It's harsh and has always been. Once you travel past the gateway towns of Circle, Eagle, or if you air from Fairbanks, this is wilderness. Tough in summer; unbearable for almost everyone in winter. So, while there's no surprise why Yukon-Charley does not get much visitor attention, it's not like there's nothing here to experience. For those that like gold rush history, you may not have to actually travel to the preserve itself, as Eagle, near the Visitor Center, has over one hundred period buildings from the gold rush days, plus Fort Egbert to visit. But for those who like to test their wilderness skills on a raft or backpack trip and know how to take care of themselves in any situation, the wildlife, white water, and river experiences here are unique. Yes, so unique, you'll be only one in a thousand or so to experience it each year.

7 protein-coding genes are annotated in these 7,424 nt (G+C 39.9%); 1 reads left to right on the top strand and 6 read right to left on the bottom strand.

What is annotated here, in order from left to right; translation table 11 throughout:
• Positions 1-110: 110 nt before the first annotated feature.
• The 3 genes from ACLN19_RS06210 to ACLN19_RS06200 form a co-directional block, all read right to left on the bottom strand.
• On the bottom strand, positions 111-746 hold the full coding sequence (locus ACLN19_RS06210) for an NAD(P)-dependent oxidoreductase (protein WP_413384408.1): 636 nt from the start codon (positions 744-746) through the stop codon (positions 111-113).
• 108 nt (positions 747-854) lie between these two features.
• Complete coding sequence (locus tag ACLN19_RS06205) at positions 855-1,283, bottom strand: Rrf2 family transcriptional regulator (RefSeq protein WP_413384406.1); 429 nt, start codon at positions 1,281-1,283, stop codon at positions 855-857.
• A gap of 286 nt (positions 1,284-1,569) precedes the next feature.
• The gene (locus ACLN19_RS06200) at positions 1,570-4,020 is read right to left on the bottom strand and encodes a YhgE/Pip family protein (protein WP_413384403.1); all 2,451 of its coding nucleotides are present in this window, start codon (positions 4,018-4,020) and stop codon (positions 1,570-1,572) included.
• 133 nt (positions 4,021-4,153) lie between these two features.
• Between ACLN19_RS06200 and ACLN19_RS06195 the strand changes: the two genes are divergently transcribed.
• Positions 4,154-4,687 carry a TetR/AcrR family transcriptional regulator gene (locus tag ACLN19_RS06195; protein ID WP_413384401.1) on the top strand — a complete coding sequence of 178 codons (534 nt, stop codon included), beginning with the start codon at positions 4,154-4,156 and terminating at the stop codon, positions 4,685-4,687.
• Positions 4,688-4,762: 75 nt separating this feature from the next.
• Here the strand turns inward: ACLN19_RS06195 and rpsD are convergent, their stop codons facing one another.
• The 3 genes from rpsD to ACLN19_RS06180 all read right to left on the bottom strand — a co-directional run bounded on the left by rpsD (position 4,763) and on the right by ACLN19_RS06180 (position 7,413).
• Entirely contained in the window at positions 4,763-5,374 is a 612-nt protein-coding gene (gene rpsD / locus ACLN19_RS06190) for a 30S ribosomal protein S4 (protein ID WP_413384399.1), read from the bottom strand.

Anything else still around in the preserve that might wet a history beak? Well, there's seven public use cabins, including Nation's Bluff (1934), Glenn Creek Cabin (1950s), Slaven's Roadhouse (1932), which can sleep up to thirty people, and Coal Creek Camp (1930s). And one mile off the Yukon River, there's the remnants of the Coal Creek Dredge, if that's of interest.
Image above: Main Street in Circle City, circa 1899. Photo courtesy Library of Congress.
Yukon-Charley Rivers National Preserve
Yukon-Rivers National Preserve - 2,183,173 acres of Federal land; 2,526,512 acres total. The preserve is land of a wild and scenice landscape surrounding the Yukon River (115 miles), Charley River (88 miles), and smaller waterways such as the Kandek River and 4th of July Creek. There are remnants of cabins and settlements from the Gold Rush days, including Slaven's Roadhouse, where you can still spend the night.